BH: People thought that we were crazy.  We were in the middle of the black community. James Brown, The Motown Sound – singing groups like The Spinners, The Philadelphia Sound – Harold Melvin And The Blue Notes, Marvin Gaye, this is what the black community was tuned into. Earth Wind and Fire was the closest thing that the black community had to rock and roll. So people would be like, “You guys should play Earth Wind and Fire.” We got that so much we almost had a distain for Earth Wind and Fire.  So many people wanted us to be like Earth Wind and Fire instead of Led Zeppelin. We did have fans in the black community that would tune into us, to what we were doing, rock and roll but the ones that misunderstood us far outnumbered the ones that understood us. 

DH: We saw ourselves as a viable black rock act.

BH: A major influence was when Jimi Hendrix did his thing with Live At The Fillmore East with Buddy Miles and Billy Cox. We did realize that it was a novelty for us to be playing for us to be playing rock and roll music. 

DH: Sometimes in the black community its fun to be a novelty and sometimes it’s not. 

The Record:

BH: We put out a limited edition 45 of Politicians In My Eyes/Knock On Knocking. Politicians was written in 73 and the draft was still in place. To be honest with you we were all worried we were going to get drafted too. The very next year Nixon ended the war. We wrote Politicians In My Eyes, we were on fire, just like everybody else about that Vietnam thing. A lot of those lyrics are attributed to Nixon. There were other politicians I thought about but he was the focal point.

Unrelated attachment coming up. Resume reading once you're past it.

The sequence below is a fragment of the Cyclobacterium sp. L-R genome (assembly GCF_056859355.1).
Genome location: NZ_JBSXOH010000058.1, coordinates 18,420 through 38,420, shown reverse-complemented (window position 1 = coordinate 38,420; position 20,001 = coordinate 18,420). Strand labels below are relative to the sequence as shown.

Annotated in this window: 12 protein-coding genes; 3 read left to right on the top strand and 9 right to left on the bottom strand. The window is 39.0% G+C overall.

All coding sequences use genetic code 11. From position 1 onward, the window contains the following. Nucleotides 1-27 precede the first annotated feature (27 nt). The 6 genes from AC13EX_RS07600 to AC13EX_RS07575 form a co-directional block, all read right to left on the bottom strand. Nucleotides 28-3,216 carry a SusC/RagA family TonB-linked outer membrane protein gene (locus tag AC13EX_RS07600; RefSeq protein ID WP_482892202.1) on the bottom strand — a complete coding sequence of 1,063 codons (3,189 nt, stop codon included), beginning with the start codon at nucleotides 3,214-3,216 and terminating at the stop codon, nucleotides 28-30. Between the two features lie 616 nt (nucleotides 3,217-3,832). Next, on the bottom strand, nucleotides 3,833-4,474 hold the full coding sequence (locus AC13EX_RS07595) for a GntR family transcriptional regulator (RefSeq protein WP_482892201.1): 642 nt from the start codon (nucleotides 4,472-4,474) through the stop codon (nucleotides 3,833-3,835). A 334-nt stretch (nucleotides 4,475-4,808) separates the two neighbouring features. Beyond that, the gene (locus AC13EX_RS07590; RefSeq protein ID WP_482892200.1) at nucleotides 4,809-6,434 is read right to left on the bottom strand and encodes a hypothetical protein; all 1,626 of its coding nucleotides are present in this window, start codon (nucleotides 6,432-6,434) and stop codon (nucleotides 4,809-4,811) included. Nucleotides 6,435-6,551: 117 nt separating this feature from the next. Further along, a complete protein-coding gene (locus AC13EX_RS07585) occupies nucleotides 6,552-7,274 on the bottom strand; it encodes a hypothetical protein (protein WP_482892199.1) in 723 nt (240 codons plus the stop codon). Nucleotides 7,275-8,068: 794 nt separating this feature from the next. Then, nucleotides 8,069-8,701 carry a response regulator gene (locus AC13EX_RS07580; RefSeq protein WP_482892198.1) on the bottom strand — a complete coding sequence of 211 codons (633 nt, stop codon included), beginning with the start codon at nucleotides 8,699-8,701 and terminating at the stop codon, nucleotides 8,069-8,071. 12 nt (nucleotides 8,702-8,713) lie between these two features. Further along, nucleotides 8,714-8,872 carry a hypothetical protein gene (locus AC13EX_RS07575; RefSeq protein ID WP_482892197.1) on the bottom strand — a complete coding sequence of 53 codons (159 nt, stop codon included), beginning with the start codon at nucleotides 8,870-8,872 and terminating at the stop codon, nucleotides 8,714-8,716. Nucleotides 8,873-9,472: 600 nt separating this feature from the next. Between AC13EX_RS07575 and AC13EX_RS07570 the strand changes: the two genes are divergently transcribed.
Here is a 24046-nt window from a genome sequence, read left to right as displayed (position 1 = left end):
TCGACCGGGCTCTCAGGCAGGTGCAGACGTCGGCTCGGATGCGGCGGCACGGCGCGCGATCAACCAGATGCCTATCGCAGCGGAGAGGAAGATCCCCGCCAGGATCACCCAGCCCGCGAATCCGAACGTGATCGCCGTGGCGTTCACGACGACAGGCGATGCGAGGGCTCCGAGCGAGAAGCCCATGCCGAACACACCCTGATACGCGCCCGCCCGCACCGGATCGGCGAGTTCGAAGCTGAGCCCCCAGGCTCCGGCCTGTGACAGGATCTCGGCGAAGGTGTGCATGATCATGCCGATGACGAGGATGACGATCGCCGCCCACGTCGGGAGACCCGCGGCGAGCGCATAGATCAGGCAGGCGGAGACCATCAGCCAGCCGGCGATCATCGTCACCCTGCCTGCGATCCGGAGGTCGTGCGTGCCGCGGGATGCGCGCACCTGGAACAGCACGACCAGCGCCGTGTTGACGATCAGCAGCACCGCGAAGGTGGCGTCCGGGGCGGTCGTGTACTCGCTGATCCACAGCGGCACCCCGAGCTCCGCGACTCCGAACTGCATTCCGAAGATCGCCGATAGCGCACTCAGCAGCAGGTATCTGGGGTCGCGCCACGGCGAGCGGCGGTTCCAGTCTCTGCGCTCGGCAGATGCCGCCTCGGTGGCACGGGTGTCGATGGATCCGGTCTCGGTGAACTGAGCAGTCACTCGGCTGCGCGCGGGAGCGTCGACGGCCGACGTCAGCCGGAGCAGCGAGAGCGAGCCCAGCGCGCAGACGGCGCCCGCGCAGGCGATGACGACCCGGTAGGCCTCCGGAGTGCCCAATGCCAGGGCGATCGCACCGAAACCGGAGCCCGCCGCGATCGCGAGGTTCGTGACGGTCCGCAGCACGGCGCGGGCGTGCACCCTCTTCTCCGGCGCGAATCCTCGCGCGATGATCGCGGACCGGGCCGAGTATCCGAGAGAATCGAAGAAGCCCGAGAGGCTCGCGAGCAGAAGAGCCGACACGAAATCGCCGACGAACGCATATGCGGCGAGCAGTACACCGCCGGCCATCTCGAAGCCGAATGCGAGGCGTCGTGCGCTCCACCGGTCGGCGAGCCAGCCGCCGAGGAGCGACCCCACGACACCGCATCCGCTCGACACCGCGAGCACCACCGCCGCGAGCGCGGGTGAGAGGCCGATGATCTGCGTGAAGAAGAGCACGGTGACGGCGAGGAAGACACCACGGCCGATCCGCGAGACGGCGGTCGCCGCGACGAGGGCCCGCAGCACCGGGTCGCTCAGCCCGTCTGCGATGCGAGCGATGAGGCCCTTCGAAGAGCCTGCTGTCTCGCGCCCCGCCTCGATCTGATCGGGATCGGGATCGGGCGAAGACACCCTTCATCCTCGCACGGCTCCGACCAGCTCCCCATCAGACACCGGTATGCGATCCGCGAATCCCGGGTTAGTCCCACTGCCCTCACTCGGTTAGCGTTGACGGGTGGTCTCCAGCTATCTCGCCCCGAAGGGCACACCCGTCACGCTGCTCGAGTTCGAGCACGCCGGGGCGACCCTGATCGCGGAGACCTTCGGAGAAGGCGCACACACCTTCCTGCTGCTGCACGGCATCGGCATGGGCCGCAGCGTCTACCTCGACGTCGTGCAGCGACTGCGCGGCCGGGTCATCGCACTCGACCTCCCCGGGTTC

The Radio:

BH: Our favorite radio stations to listen to were WWW, WRIF, WABX in Detroit. There were the three top rock and roll stations. We had some deejay connections there. They would only play us very sporadically, late at night or on one ups.  There used to be a time were a guy would walk up into the deejay booth, hand him the acetate. They deejay would play it and love it and by the end of the week he had a major hit. We kinda came in at the tail end of all that. The deejays would tell us, “We love this music but you gotta get it into rotation. Then we will play it all the time.” That was the whole problem. Later we come to find out all this great rock and roll we were listing to in 75 and 76 was being pre-taped in like Dallas Texas.